Colin: “Environment art sculpting work depends on the area you’re working with. For Rupture Farms and the artificial assets that it needs, you can do what you need to almost entirely through Autodesk Maya. There are lots of hard surfaces and harsh edges, so to do any detailed sculpting would be time-consuming for no real increase in quality. Areas like Monsaic Lines and Scrabania need more organic shapes, and we’d use Maya in tandem with ZBrush for sculpting.
“Of course, it’s not always as clear cut as this — there are some of the large exterior objects that haven’t been sculpted, since they don’t need that level of detail. Each of the artists here gets to use their own discretion to decide how far they want to go with the tools we have available.
“In terms of environment workflow, we start each level from a simple collision blockout. This lets us see where all the major paths and gameplay features will be, and paves the way for a more detail blockout pass. In that pass, we use rough geometry pieces to get a better idea of scene composition, as well as where we should focus most on background scene dressing, and also the best locations for set-pieces or areas to focus the player’s eye.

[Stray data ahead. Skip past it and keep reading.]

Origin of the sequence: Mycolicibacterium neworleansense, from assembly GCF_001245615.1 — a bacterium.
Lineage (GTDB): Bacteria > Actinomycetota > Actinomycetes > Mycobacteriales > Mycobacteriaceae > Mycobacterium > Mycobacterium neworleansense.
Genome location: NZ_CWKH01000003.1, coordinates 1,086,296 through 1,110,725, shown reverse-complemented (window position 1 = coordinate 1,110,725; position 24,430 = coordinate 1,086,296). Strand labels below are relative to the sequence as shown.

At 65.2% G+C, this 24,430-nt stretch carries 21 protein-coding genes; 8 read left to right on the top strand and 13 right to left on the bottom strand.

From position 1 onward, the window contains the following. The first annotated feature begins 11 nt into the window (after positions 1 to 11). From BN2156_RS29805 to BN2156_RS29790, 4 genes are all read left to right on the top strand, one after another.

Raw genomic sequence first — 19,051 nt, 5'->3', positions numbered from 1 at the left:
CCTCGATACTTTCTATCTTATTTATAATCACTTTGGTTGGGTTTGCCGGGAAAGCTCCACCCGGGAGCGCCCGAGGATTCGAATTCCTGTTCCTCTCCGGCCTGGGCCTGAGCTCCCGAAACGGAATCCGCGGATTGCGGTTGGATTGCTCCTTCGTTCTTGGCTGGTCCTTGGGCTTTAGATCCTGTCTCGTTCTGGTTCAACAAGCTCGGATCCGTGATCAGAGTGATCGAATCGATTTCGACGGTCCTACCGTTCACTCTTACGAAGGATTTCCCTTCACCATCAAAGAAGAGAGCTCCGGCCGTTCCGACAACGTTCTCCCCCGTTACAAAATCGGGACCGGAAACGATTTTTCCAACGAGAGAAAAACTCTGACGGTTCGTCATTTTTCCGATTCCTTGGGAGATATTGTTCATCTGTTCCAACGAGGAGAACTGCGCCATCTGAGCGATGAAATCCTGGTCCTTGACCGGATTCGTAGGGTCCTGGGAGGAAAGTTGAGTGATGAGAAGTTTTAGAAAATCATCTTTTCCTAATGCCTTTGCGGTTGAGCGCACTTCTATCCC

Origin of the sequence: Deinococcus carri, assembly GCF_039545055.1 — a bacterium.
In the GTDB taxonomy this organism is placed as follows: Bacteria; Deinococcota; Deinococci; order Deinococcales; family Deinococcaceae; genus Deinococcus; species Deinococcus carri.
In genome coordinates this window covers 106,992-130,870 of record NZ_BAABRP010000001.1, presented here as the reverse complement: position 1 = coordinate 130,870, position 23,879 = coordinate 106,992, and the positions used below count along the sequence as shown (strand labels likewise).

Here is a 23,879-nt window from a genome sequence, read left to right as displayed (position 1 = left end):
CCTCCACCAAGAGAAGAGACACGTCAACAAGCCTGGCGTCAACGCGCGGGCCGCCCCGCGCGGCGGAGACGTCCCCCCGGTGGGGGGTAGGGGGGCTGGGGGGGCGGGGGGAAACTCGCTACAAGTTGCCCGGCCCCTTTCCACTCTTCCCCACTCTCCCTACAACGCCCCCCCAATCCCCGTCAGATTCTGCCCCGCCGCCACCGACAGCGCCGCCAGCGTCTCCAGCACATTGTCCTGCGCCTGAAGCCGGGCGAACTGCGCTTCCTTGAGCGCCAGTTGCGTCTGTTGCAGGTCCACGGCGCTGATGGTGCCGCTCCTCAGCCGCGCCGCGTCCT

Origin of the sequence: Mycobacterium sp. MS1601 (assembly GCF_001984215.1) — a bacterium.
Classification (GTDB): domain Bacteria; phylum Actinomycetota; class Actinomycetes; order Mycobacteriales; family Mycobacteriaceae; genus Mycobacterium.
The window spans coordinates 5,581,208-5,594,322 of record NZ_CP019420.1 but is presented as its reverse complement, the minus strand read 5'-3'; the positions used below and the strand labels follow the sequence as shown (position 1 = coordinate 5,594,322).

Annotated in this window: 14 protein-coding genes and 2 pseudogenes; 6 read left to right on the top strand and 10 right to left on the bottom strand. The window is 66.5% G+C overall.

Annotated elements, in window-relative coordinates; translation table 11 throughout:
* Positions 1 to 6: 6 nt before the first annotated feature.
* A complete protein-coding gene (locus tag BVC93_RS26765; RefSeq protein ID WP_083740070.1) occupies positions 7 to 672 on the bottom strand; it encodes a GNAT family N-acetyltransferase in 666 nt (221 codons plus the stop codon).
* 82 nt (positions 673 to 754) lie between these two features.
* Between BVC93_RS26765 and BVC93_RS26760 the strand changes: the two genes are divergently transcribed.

“Areas like Monsaic Lines and Scrabania need more organic shapes…”
“With this done, we make our way through each scene with a focus on the most important aspects: geometry for the gameplay areas, like paths and platforms, then interactive objects, like grenade dispensers and bee hives. After those are in place, we run over the non-essential background pieces.
“With all the geometry in place, it’s time for the lighting passes, and the largest effort towards getting that awesome Oddworld atmosphere in place. We’re nearly finished with the scene once this is done, and we’d be doing one final pass to add in the extra details — decals, debris, flora/fauna, and effects that really pop the scene to life.”
Tom: “So, the characters in New ‘n’ Tasty are, mostly, taken from Munch’s Oddysee HD. I took each model and cleaned it up in Autodesk 3DS Max so we could use it as a base. Then I exported it out into ZBrush and upped the detail as much as I could, using the built-in retopology system to maximum effect.
“Once that was done, I’d make a new and lower polygon version of the character for game use, and then skin both characters using as much of the original textures as possible. Abe was a slightly different case — although I’d started with his Munch HD model, we suddenly found the original, highest resolution model that was used in the Abe’s Oddysee cut-scenes! So I took that into ZBrush to add more detail where possible, and then exported out as with the others, since we couldn’t have New ‘n’ Tasty without original Abe!